When George Floyd was murdered in May, Gamal Abdel Chasten couldn’t protest in the streets for family health reasons—but he knew that he needed to do something. His friend Marieke Gaboury called, asking him to write a piece that was eight minutes and 46 seconds; the length of time the police officer knelt on Floyd’s neck, slowly suffocating him while he called out for help.
“We thought, ‘Who’s going to see it?’” Chasten said. “Everyone is in the same boat, it’s all virtual, do it ourselves.” And so, Chasten and Gaboury started planning what would become a nationwide event with the Cincinnati Playhouse in the Park and the Southern Rep Theatre in New Orleans, where they had recently done work.
“Those conversations helped fuel what this could be,” he said. “The idea was that we would have two theaters per region. We exceeded that and got a commitment from each partner to get the word out to their base and do some type of production long-term.”
Now 24 theaters around the country, including Marin Theatre Company and the Palo Alto Children’s Theatre, are partners in the Breath Project Virtual Festival on Sat/24 and Sun/25, with 24 world premiere works created by artists of color.
“Once we got it going, there was no turning back,” Chasten said. “I’ve been in many rooms where people were talking about the diversification of American theater and we wanted to tackle that. This seemed like an opportunity to do good work, and in memory of John Lewis, get in ‘good trouble.’”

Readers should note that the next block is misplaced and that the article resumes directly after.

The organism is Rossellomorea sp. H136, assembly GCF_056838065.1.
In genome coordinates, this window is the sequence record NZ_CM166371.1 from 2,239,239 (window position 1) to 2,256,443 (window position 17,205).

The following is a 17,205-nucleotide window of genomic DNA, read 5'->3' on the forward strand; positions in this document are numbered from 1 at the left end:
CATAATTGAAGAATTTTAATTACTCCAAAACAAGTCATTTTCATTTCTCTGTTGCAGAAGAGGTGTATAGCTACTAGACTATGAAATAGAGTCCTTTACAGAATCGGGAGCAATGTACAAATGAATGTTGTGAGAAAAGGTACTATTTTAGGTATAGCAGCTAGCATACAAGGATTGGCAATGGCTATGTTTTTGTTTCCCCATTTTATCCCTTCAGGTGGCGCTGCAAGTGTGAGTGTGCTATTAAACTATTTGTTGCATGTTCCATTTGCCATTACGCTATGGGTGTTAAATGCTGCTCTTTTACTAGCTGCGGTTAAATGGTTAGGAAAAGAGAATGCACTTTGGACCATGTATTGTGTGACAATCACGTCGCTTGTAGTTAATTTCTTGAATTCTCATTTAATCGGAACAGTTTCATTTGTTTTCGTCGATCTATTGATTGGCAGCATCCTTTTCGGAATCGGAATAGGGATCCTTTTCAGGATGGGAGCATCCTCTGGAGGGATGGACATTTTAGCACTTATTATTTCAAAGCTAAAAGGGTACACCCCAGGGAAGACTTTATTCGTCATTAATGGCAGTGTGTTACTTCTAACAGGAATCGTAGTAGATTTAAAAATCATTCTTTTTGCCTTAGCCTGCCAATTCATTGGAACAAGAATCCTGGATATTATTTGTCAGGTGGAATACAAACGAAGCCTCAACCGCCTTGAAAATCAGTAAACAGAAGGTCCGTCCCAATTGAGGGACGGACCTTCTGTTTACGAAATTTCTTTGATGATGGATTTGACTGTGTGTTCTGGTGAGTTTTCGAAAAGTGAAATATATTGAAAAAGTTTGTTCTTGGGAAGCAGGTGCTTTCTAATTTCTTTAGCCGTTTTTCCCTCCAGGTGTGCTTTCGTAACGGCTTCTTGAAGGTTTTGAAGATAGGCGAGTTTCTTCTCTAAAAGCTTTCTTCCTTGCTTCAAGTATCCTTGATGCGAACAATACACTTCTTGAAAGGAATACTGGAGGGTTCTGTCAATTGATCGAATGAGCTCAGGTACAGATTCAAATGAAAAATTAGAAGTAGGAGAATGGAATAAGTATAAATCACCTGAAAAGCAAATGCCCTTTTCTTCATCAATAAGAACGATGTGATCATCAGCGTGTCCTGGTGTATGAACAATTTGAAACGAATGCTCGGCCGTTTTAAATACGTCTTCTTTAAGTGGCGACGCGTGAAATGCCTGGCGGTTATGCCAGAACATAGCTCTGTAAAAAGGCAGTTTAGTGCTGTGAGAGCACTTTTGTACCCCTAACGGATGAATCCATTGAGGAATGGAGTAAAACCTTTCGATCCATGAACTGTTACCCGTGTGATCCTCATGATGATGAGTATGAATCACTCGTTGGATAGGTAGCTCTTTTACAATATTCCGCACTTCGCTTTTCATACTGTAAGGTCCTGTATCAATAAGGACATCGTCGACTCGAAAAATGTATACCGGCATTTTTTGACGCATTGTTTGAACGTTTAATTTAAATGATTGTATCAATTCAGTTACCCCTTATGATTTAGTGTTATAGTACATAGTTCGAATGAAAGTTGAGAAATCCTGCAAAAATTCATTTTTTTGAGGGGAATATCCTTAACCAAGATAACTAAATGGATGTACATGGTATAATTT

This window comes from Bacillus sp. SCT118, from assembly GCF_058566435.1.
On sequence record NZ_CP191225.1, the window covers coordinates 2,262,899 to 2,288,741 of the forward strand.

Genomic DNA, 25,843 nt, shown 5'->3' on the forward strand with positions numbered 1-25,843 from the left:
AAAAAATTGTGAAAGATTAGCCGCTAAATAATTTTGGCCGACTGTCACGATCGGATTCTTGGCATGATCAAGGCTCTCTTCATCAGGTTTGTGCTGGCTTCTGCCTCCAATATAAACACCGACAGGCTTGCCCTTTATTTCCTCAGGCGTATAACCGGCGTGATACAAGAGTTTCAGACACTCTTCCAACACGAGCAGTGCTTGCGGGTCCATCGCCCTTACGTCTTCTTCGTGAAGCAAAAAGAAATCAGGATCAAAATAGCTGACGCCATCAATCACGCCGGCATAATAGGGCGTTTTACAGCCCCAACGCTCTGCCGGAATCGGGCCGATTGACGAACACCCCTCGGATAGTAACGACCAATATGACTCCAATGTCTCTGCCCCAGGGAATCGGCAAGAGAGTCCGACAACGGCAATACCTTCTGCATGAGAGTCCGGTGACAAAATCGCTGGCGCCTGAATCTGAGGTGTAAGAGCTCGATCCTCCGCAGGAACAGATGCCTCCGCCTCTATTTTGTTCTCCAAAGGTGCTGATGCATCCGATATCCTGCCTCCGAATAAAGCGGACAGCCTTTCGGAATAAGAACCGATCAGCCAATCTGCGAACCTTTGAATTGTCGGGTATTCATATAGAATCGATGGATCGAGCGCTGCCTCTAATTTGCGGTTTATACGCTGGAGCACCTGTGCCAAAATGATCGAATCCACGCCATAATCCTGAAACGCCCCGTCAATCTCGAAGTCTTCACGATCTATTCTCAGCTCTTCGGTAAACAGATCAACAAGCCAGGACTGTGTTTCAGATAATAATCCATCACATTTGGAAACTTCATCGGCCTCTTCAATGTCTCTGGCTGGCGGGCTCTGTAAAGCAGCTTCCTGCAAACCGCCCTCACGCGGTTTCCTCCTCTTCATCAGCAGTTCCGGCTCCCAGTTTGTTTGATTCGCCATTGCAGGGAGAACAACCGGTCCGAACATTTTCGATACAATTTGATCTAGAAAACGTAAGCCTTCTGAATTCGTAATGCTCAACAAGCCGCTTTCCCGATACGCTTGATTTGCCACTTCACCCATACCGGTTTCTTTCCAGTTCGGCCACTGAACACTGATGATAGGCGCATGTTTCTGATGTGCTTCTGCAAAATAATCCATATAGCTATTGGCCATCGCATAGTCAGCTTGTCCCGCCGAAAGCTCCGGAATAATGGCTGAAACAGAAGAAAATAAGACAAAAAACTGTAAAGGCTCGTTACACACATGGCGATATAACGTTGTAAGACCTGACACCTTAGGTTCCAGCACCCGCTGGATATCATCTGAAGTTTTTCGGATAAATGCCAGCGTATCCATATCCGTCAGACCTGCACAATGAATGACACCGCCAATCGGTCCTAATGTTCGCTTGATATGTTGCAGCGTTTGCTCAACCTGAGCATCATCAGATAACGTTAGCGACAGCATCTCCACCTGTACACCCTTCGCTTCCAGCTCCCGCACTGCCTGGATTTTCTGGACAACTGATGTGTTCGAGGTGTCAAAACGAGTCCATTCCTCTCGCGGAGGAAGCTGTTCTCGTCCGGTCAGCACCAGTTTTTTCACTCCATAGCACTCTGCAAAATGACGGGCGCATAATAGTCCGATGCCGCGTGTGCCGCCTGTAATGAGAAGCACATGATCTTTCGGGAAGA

They received 65 original works when they put the call out in August, including slam poetry, dance, and monologues. From those, they picked 24, which will be performed. All work that met the submission guidelines will be archived on the website.
A director, playwright, actor, and core member of the group Universes (which contributed “Party People,” about the Black Panthers and the Young Lords, to the Berkeley Rep several years ago), Chasten says theater is his natural way to express himself.
“It creates a world to help dispel reality for a moment, so you can hear the message and walk away with something,” he said. “At Universes’ talkbacks, I would hear the after-effects. Will it change the world in a huge macro way? Maybe not, but it’s another brick in the wall. Or rather, we’re taking the wall down, so it’s a brick out of the wall.”
Chasten says it’s not easy to create a piece that is eight minutes and 46 seconds, and what they got was creative and fearless. He’s excited about getting the work out there and the conversations about racial justice it can start, he says.
“In American theater right now people are listening, but they’re still beholden to their board, and when it comes down to it, they’re running a business,” he said. “The power for us is in partnership and not finger pointing. It’s like we want to work with you to help you dismantle and then build–not just dismantle.”
THE BREATH PROJECT VIRTUAL FESTIVAL Sat/24, 2 p.m. and 5 p.m.; Sun/25, 5 p.m., free. Registration and more info here.